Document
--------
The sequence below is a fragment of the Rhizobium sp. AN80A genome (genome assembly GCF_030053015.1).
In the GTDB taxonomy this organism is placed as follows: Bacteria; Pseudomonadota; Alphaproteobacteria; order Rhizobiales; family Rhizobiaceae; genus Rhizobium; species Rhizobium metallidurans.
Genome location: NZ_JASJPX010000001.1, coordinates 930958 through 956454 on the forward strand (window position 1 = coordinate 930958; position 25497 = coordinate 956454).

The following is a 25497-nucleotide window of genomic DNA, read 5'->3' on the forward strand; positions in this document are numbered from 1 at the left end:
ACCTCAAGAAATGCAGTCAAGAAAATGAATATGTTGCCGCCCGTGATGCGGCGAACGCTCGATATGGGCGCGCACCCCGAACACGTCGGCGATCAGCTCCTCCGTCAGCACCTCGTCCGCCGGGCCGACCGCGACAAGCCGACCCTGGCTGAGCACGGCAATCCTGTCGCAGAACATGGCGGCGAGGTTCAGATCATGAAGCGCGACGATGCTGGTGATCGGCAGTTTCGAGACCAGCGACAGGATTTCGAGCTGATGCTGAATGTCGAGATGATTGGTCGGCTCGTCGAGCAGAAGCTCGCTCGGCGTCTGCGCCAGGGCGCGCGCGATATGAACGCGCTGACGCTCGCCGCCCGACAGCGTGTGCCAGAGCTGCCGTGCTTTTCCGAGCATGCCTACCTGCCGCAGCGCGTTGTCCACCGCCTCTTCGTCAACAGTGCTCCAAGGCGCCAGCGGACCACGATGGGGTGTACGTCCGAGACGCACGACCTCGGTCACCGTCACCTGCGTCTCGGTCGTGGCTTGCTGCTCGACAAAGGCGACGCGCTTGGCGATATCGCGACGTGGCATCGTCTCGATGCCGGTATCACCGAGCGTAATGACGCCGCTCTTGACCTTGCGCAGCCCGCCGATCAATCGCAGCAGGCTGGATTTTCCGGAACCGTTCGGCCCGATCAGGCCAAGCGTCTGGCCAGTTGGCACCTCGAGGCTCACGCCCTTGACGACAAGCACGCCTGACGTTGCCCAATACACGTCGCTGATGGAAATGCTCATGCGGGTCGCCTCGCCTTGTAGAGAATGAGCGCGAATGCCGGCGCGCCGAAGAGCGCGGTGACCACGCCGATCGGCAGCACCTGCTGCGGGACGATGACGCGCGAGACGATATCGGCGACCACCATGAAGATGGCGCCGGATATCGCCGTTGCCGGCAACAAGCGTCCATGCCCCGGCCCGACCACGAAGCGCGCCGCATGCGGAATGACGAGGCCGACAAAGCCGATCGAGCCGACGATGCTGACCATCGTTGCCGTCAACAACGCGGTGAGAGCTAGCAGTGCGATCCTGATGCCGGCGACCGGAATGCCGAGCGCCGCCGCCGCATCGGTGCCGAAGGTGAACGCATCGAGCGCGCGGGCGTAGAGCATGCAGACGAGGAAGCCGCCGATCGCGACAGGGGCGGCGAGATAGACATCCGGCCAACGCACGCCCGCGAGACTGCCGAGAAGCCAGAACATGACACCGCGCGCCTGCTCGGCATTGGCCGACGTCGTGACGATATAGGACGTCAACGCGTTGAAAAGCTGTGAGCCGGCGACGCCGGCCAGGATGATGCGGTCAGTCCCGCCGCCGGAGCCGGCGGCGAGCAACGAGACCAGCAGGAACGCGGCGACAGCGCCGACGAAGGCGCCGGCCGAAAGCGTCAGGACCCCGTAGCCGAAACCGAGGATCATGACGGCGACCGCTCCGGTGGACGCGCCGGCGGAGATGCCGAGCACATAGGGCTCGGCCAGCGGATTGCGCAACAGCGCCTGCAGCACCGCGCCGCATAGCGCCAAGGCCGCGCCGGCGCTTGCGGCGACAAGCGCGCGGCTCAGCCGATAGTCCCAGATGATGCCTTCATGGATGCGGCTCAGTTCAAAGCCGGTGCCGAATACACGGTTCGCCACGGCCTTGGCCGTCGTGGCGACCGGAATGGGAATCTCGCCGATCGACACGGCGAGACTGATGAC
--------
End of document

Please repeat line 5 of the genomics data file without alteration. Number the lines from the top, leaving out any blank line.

ACCTCAAGAAATGCAGTCAAGAAAATGAATATGTTGCCGCCCGTGATGCGGCGAACGCTCGATATGGGCGCGCACCCCGAACACGTCGGCGATCAGCTCCTCCGTCAGCACCTCGTCCGCCGGGCCGACCGCGACAAGCCGACCCTGGCTGAGCACGGCAATCCTGTCGCAGAACATGGCGGCGAGGTTCAGATCATGAAGCGCGACGATGCTGGTGATCGGCAGTTTCGAGACCAGCGACAGGATTTCGAGCTGATGCTGAATGTCGAGATGATTGGTCGGCTCGTCGAGCAGAAGCTCGCTCGGCGTCTGCGCCAGGGCGCGCGCGATATGAACGCGCTGACGCTCGCCGCCCGACAGCGTGTGCCAGAGCTGCCGTGCTTTTCCGAGCATGCCTACCTGCCGCAGCGCGTTGTCCACCGCCTCTTCGTCAACAGTGCTCCAAGGCGCCAGCGGACCACGATGGGGTGTACGTCCGAGACGCACGACCTCGGTCACCGTCACCTGCGTCTCGGTCGTGGCTTGCTGCTCGACAAAGGCGACGCGCTTGGCGATATCGCGACGTGGCATCGTCTCGATGCCGGTATCACCGAGCGTAATGACGCCGCTCTTGACCTTGCGCAGCCCGCCGATCAATCGCAGCAGGCTGGATTTTCCGGAACCGTTCGGCCCGATCAGGCCAAGCGTCTGGCCAGTTGGCACCTCGAGGCTCACGCCCTTGACGACAAGCACGCCTGACGTTGCCCAATACACGTCGCTGATGGAAATGCTCATGCGGGTCGCCTCGCCTTGTAGAGAATGAGCGCGAATGCCGGCGCGCCGAAGAGCGCGGTGACCACGCCGATCGGCAGCACCTGCTGCGGGACGATGACGCGCGAGACGATATCGGCGACCACCATGAAGATGGCGCCGGATATCGCCGTTGCCGGCAACAAGCGTCCATGCCCCGGCCCGACCACGAAGCGCGCCGCATGCGGAATGACGAGGCCGACAAAGCCGATCGAGCCGACGATGCTGACCATCGTTGCCGTCAACAACGCGGTGAGAGCTAGCAGTGCGATCCTGATGCCGGCGACCGGAATGCCGAGCGCCGCCGCCGCATCGGTGCCGAAGGTGAACGCATCGAGCGCGCGGGCGTAGAGCATGCAGACGAGGAAGCCGCCGATCGCGACAGGGGCGGCGAGATAGACATCCGGCCAACGCACGCCCGCGAGACTGCCGAGAAGCCAGAACATGACACCGCGCGCCTGCTCGGCATTGGCCGACGTCGTGACGATATAGGACGTCAACGCGTTGAAAAGCTGTGAGCCGGCGACGCCGGCCAGGATGATGCGGTCAGTCCCGCCGCCGGAGCCGGCGGCGAGCAACGAGACCAGCAGGAACGCGGCGACAGCGCCGACGAAGGCGCCGGCCGAAAGCGTCAGGACCCCGTAGCCGAAACCGAGGATCATGACGGCGACCGCTCCGGTGGACGCGCCGGCGGAGATGCCGAGCACATAGGGCTCGGCCAGCGGATTGCGCAACAGCGCCTGCAGCACCGCGCCGCATAGCGCCAAGGCCGCGCCGGCGCTTGCGGCGACAAGCGCGCGGCTCAGCCGATAGTCCCAGATGATGCCTTCATGGATGCGGCTCAGTTCAAAGCCGGTGCCGAATACACGGTTCGCCACGGCCTTGGCCGTCGTGGCGACCGGAATGGGAATCTCGCCGATCGACACGGCGAGACTGATGAC